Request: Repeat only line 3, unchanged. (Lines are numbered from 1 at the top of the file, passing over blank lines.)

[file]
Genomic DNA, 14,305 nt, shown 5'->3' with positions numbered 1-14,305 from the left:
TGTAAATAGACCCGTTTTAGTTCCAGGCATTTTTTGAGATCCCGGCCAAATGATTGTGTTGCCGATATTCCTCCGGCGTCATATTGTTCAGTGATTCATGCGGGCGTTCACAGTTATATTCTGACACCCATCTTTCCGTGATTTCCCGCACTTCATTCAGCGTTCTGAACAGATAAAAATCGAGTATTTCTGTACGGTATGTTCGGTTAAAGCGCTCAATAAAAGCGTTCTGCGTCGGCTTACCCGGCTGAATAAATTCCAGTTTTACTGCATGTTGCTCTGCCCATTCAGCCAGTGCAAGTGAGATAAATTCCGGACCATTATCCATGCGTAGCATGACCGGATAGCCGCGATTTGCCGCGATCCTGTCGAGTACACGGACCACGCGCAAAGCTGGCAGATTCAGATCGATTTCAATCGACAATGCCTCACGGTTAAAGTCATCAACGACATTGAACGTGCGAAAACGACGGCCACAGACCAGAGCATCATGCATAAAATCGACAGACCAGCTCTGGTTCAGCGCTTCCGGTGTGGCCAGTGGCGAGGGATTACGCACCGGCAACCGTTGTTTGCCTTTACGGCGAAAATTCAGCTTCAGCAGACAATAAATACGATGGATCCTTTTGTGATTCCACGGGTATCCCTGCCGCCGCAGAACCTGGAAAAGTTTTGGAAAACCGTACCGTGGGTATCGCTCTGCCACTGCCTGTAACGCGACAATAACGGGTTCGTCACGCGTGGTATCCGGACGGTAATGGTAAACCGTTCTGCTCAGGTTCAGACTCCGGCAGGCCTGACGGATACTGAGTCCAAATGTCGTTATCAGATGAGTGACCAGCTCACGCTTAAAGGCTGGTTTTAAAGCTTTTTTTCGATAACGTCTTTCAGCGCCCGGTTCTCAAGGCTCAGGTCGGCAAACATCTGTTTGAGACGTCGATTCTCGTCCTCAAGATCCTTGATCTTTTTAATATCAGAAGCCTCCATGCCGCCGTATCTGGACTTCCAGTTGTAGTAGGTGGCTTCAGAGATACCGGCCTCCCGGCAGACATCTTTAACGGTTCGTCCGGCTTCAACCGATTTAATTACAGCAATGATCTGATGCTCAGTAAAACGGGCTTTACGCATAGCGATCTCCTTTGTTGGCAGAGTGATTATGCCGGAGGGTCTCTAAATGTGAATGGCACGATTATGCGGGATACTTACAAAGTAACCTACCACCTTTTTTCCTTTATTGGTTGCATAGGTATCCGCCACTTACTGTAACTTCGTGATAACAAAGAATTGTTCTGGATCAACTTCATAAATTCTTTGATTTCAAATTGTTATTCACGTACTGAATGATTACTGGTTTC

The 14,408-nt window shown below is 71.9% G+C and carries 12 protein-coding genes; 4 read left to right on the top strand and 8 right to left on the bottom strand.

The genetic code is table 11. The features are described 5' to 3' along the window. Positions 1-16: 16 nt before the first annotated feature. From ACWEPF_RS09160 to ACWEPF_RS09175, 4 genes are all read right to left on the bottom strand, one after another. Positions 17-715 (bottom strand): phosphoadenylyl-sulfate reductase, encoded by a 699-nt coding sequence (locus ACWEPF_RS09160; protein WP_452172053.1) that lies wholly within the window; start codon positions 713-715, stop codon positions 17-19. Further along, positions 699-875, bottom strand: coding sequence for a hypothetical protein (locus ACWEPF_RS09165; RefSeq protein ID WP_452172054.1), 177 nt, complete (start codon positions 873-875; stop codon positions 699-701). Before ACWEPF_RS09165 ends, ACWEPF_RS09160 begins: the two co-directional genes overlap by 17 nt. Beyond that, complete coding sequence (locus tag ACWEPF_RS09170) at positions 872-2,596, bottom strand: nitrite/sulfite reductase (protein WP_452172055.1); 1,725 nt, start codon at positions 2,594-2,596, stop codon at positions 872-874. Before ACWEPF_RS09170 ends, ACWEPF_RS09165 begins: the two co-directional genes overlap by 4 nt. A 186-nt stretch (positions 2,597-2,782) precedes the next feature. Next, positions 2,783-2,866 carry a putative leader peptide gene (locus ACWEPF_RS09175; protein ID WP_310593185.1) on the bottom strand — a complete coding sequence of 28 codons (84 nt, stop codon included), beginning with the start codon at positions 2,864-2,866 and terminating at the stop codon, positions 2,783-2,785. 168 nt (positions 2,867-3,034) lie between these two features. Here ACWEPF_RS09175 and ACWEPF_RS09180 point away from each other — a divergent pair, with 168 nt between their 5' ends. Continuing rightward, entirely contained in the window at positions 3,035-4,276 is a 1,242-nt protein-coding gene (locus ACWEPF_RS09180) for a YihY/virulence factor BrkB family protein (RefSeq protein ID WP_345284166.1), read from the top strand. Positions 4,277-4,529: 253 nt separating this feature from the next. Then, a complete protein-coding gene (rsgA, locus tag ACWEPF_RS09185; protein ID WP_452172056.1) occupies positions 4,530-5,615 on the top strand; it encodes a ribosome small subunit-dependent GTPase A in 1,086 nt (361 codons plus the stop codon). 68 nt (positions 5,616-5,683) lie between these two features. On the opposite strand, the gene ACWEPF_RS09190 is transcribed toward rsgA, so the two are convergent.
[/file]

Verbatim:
The 14,408-nt window shown below is 71.9% G+C and carries 12 protein-coding genes; 4 read left to right on the top strand and 8 right to left on the bottom strand.